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March 7, 2022

What to expect in Washington (March 7)

Government funding expires at the end of the week, on March 11, an omnibus appropriations bill hasn’t been finalized for votes, and an additional continuing resolution may be necessary. A $32.5 billion emergency supplemental package could move with the omnibus, including Ukraine funding and $22.5 billion in COVID money, which is controversial. The March 6 Washington Post reported on two letters from groups of Senate Republicans – one citing “skyrocketing prices” in saying the bill needs “proper consideration and scrutiny,” and another promising to block swift consideration over funding for vaccine mandates.

A broader group of Senate Republicans had previously requested more information about the allocation of prior COVID funding. The Wall Street Journal March 6 reported the funding could go toward supplies of antivirals, vaccines for children, monoclonal antibodies, new booster shots, and testing capacity. The report said the urgency of the Ukraine funding could make it more likely the omnibus comes together this week.

At 5:30 p.m. today, the Senate will hold a procedural vote related to the Postal Service Reform bill (H.R. 3076). House Democrats are holding an issues conference/retreat in Philadelphia during the latter half of the week, with President Biden expected to deliver remarks on Friday, so leaders are aiming for the chamber to clear a government funding measure early in the week. No hearings are scheduled in the tax-writing committees. Speaker Nancy Pelosi (D-CA) last night released a letter on legislation related to the situation in Ukraine, including $10 billion in the omnibus.

On Meet the Press March 6, Senator Joe Manchin (D-WV) said the situation in Ukraine makes a reconciliation deal more “realistic” – when asked if it was easier or harder – and drew a contrast between all of “these aspirational things we want to do” and energy, which is an area the United States can lead on. He cited $4/gallon gas and said, “I’m willing to at least do something and say whatever it would take, we’re going to ramp up our energy, we’re going to basically produce the oil, the natural gas, build the pipelines. We’ve been stymied. We’re not getting anything done from the standpoint of energy.”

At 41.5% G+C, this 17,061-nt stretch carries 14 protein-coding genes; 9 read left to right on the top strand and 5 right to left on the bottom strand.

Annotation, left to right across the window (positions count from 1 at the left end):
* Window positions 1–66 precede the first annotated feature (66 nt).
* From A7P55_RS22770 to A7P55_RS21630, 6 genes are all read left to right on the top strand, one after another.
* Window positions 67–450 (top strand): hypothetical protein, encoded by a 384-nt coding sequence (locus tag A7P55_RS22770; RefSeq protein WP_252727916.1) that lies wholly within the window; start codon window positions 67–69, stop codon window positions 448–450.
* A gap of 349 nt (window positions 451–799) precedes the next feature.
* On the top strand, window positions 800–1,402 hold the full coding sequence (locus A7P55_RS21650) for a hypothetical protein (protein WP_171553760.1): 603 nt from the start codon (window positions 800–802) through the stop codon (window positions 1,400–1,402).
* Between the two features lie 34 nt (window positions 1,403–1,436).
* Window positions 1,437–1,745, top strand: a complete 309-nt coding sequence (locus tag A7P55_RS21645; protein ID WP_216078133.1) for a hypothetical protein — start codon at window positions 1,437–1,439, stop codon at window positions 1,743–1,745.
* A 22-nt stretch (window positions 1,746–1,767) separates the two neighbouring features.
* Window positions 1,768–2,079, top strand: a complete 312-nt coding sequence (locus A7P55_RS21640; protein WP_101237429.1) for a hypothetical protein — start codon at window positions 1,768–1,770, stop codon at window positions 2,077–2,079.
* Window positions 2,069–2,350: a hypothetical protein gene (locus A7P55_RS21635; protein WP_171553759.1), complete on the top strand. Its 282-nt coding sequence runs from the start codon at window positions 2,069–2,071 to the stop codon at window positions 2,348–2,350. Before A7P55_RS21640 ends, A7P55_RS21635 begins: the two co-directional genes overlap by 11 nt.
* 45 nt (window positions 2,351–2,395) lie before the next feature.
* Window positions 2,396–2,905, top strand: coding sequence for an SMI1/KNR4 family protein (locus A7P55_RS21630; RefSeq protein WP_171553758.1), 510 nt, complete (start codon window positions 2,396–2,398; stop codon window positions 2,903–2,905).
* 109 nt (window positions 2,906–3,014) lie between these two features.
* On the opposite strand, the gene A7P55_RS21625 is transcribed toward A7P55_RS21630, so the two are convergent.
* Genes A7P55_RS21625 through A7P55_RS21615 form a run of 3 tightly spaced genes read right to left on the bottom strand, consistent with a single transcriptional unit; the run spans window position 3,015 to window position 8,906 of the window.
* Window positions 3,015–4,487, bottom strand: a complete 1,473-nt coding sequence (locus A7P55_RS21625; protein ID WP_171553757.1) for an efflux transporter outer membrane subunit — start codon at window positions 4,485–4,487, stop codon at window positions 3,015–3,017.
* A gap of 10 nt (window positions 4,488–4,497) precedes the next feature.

Senator Manchin said climate change is global, the US must look at “what we can do,” and “our energy we produce in America is better and cleaner than any place else in the world. So, anything that we backfill is going to be better than what they [Russia] produce.” Asked if addressing energy production is a condition of any reconciliation deal, he said other priorities can be pursued but “you’ve got to get your financial house in order.” Citing unanimous Democratic opposition to the 2017 TCJA, he said, “If you have one thing that you are all united on, fix it.”

Senator Manchin said, “the most important thing and the thing that I am worried about every day is inflation,” and the high prices US consumers are facing are unsustainable. High gas prices are attracting a tremendous amount of attention, and the Senate is expected to consider bills combatting inflation at some point in March. The New York Times reported that “high gas prices pose a risk to Democrats ahead of midterm elections,” and energy experts suggested President Biden should more forcefully connect the situation in Ukraine to “the need to more swiftly sever an economic reliance on fossil fuels.” European officials are expected to announce this week a strategy on efficiency and renewable energy and view liquefied natural gas imports from the US – which Senator Manchin referenced – as a short-term measure.

A story in the March 5 Washington Post said President Biden is planning at least one event on the economy this week, following recent events and efforts to highlight positive economic news, and suggested that the government takes the blame for inflation but is not given credit for a good economy. “Still, some experts say Biden could do more to fight inflation. Several economists have recommended, for example, that Biden try ideas such as a gas tax holiday, which has been discussed on Capitol Hill, or another round of stimulus checks for people at the lower income ranges, perhaps funded by leaning on companies that have profited handsomely during the pandemic. White House aides, however, downplayed the notions that any new shifts in policy are coming.” 

A March 5 press release from Senator Todd Young (R-IN) announced a letter to leadership with fellow Finance Committee member Maggie Hassan (D-NH) and a dozen other senators calling for restoration of immediate expensing for R&D, which is now subject to five-year amortization under a provision of the TCJA. Senators Young and Hassan previously introduced a bill, the American Innovation and Jobs Act, to expand the refundable R&D tax credit for small businesses and startups and ensure that companies can continue to fully deduct R&D investments each year.

President Biden tweeted March 5, “Let’s cap the cost of insulin at $35 a month,” consistent with the Affordable Insulin Now Act (S. 3700, H.R. 6833) sponsored by Senator Raphael Warnock (D-GA) and Rep. Angie Craig (D-MN).


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